At an event at the State Capitol today in Denver, Governor Hickenlooper, The Wilderness Society, Conservation Colorado, Sierra Club and other organizations celebrated the 50th anniversary of the Wilderness Act of 1964. The Governor issued a proclamation to honor Colorado’s wilderness areas and to recognize the 50th anniversary of the landmark legislation that President Lyndon B. Johnson signed into law on September 3, 1964.
To continue the celebration in other parts of Colorado, several groups are sponsoring a state-wide tour by Colorado nature photographer John Fielder to honor wilderness, which is the country’s highest form of land protection.
The Wilderness Act established the National Wilderness Preservation System and set aside an initial 9.1 million acres of wildlands for the use and benefit of the American people. Over the past 50 years, as a result of broad support for wilderness, Congress has added more than 100 million acres to this unique land preservation system.
In Colorado, 3.6 million acres have been protected as wilderness since 1964, including such diverse lands as the Maroon Bells, Gunnison Gorge, Flat Tops, Great Sand Dunes and much of Rocky Mountain National Park. Colorado’s wilderness achievements include 43 separate wilderness areas, each with a story of citizens working together to permanently protect some of the most iconic places in the state. But chapters of the story remain to be written. Today, Coloradans are working to add deserving places like parts of the Hermosa Creek watershed, the San Juan Mountains, and Browns Canyon to the National Wilderness Preservation System.
The travelling exhibit will include 20 fine art photographs of existing and proposed wilderness areas in Colorado. John Fielder is Colorado’s best-known nature photographer. During his distinguished 33-year career as a photographer and publisher, Fielder has worked tirelessly to promote the protection of the ranches, open space and wildlands throughout the state.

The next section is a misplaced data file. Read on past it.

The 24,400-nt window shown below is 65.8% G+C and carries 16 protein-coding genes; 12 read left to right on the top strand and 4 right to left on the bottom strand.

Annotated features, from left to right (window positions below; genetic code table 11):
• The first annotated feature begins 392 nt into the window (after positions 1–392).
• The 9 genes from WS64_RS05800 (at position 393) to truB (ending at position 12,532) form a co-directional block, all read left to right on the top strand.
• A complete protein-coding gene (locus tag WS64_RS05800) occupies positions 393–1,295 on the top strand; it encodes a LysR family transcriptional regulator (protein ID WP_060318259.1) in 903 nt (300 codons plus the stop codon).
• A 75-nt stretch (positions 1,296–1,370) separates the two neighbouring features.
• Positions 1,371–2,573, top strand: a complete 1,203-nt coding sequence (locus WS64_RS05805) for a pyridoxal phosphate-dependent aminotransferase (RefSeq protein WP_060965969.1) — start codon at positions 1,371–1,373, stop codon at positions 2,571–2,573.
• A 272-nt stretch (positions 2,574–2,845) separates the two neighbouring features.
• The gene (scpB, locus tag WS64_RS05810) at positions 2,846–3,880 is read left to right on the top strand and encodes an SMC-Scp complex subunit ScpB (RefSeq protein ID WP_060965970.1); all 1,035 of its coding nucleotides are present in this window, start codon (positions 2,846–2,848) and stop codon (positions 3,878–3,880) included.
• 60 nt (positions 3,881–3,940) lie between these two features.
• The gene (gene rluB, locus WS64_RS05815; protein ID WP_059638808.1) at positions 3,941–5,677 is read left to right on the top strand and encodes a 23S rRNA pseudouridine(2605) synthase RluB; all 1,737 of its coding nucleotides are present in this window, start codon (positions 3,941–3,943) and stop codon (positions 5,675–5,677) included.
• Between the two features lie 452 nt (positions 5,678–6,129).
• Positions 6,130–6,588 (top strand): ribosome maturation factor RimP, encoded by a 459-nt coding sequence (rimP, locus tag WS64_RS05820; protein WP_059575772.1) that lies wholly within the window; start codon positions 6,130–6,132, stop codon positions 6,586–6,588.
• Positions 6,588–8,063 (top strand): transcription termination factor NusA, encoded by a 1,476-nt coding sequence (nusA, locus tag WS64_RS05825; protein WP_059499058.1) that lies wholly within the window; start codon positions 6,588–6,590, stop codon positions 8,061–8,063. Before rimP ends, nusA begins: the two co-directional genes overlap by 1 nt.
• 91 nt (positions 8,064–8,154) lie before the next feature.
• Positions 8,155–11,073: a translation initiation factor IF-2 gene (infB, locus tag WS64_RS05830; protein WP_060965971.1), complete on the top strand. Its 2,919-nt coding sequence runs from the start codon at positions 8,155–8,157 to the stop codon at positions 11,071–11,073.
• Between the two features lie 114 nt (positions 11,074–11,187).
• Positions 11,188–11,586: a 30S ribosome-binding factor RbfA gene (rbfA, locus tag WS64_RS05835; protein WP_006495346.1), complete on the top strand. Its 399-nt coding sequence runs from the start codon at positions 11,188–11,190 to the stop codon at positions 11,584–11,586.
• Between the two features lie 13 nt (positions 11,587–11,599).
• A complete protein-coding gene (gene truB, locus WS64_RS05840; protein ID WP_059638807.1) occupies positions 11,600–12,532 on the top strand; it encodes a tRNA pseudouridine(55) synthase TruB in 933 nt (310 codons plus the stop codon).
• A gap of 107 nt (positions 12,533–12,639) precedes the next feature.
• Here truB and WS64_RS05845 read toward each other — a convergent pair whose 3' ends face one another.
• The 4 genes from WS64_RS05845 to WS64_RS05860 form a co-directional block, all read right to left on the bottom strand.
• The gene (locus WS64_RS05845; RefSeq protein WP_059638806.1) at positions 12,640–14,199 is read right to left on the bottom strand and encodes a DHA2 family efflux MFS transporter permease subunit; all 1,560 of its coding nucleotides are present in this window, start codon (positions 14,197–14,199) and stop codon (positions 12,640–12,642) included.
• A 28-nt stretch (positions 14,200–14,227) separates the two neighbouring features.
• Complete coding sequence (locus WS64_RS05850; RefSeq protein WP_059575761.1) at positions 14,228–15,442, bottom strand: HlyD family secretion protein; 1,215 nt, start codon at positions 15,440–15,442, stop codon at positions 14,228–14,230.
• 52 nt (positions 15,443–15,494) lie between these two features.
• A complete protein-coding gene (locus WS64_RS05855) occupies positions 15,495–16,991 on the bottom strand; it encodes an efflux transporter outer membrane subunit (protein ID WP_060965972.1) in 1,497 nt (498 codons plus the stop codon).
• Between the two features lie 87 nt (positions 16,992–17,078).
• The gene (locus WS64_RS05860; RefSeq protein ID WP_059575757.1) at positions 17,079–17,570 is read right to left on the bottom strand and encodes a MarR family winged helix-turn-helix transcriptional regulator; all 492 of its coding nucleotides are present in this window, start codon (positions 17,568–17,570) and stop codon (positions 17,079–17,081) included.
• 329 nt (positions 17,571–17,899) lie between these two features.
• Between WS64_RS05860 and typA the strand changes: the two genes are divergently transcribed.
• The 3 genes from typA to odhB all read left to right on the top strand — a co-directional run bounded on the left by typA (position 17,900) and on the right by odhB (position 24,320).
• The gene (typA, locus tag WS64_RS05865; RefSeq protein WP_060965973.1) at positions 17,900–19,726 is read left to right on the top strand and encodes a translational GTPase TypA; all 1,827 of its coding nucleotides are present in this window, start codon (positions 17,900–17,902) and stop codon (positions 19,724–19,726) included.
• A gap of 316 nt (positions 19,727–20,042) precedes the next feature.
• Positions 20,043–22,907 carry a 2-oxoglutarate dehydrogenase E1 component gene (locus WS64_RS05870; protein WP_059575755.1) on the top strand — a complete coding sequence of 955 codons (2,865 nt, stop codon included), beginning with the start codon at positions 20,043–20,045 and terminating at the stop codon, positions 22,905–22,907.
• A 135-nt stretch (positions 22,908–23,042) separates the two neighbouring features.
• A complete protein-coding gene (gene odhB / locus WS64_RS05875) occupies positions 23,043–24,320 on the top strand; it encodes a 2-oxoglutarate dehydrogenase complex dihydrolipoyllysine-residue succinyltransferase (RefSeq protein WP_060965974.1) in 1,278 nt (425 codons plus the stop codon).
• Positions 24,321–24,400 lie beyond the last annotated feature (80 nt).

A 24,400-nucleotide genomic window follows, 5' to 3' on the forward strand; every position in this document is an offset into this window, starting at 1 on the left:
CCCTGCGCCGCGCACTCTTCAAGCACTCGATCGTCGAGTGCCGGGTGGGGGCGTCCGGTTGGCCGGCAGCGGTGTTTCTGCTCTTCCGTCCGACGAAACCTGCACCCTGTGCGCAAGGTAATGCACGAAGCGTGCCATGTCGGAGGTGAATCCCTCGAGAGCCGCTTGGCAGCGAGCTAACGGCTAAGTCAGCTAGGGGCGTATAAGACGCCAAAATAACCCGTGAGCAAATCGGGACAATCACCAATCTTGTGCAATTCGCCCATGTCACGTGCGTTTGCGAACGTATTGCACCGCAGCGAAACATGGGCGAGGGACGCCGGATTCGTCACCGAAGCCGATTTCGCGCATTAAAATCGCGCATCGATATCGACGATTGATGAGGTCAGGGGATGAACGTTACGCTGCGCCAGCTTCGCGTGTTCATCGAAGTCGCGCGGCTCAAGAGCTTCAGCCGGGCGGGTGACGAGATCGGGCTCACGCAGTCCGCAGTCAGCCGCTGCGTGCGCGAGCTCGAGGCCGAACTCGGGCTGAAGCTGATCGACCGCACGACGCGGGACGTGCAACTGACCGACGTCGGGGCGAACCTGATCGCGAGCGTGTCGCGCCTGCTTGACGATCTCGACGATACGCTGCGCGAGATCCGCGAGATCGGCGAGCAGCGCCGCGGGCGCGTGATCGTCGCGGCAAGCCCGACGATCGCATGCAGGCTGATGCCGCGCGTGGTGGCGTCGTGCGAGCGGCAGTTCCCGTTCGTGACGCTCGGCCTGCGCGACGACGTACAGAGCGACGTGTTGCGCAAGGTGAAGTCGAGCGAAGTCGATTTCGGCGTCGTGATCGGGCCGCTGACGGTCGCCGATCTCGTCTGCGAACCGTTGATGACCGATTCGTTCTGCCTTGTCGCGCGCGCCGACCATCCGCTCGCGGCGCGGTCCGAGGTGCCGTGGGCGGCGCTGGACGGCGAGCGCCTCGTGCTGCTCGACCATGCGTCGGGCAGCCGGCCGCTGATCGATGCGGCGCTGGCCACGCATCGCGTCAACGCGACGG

“John’s portraits of Colorado wilderness are sure to inspire Coloradans and remind us that preserving these places is an essential part of our cultural fabric,” says Scott Miller, senior regional director at The Wilderness Society. “The exhibit illustrates the debt we owe to those who helped protect these landscapes through the Wilderness Act. Our generation now has the opportunity to save other wild places that provide recreation and economic benefits to the state as well as beauty, critical wildlife habitat and watershed protection.”
Beginning in September, the photos will be on display at the Denver Public Library as part of a unique wilderness exhibit that includes materials from The Wilderness Society’s historical archives, which are an important part of the library’s renowned Conservation Collection.
The Wilderness Society also will cosponsor a 50th anniversary celebration conference with the Getches-Wilkinson Center for Natural Resources, Energy, and the Environment at the University of Colorado Law School on September 5, 2014. John Fielder will open that gathering with a wilderness slide show and talk on the evening of September 4th at the law school.
Information about the wilderness exhibit and slide show locations and dates, as well as how to purchase prints, books, and posters, can be found at www.johnfielder.com.
To learn more about the 50th Anniversary of the Wilderness Act, visit www.wilderness50th.org.